God is like a child?

It was Jesus who first shocked people by comparing God to a child.

In Mark 9:37, Jesus took a child in his arms and told his disciples that loving a child was the same as loving him, AND loving the Father too. That’s like a boy saying to his girlfriend, “If you love golf you love me, because golf is me, it’s my life, it’s what makes me tick.” Likewise, to love a child is to love God because the heart of a child is what makes GOD tick.

Mark 10:14 backs that up too. “Let little children come to me,” Jesus told his disciples, “for the kingdom of God belongs to such as these.” Or as The Message phrases it, “Children are at the very centre of life in the kingdom.” The heartbeat of God and his world is the heartbeat of a child. It’s hardly surprising, then, when Jesus says in verse 15 that no one enters that world who ISN’T like a child. But how CAN anyone enter the kingdom without being childlike when the kingdom of God operates on childlikeness? It’s the engine that drives it.

This was radical stuff for the disciples, who’d just told a group of parents – hoping to have their children blessed by Jesus – to push off. In their minds Jesus wasn’t the least bit interested in children, because the culture of the day didn’t think much of children either. The idea that God was like a child, therefore, seemed ludicrous. How could God be compared to a child when the Scriptures clearly pictured him as a great ruler and mighty majesty on a grand throne before whom every knee must bow?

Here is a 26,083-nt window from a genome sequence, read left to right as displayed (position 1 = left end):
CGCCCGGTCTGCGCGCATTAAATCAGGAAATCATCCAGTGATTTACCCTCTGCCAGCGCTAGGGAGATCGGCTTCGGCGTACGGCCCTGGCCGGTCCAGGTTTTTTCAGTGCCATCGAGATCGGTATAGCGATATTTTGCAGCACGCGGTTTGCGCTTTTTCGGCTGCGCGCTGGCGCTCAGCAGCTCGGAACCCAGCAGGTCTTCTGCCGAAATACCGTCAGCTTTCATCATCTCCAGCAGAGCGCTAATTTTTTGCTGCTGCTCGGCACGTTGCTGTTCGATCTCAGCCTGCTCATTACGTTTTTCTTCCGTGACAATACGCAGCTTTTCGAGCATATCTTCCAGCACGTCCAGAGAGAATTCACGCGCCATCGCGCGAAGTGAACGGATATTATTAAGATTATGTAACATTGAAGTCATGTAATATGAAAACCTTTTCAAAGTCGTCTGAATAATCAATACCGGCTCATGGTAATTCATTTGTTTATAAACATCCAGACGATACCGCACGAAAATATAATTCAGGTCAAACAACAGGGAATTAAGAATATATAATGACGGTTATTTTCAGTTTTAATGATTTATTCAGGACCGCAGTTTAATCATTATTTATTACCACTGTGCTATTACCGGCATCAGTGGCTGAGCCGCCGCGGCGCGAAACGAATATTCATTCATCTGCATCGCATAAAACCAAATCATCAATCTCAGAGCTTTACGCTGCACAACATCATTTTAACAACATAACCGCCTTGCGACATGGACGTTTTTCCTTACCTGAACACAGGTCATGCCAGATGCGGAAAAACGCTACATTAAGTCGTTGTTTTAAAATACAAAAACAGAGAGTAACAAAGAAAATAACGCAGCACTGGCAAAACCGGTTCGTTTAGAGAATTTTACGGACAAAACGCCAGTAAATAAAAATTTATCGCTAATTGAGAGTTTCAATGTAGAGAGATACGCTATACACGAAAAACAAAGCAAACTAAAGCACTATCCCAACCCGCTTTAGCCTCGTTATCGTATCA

Jesus, however, was sent by the Father to show us what the Father is really like, and in terms that we can understand too. He was quick to grab a teachable moment, therefore, when he overheard the disciples arguing among themselves as to who would be the greatest in the kingdom of God. That’s when Jesus picks up a child, and holding the child in his arms he turns to his disciples and says, “If you really want to know what God and his kingdom are like, this child is the perfect picture.”

So here we’ve got Jesus, who actually WAS the greatest in the kingdom of God and Lord of all, illustrating to people who WANTED to be the greatest and lord it over everybody, pointing to this child in his arms and saying God is like that. He’s like a child. At the heart and centre of God’s kingdom, of God himself, and of Jesus himself too, is the childlikeness of a child.

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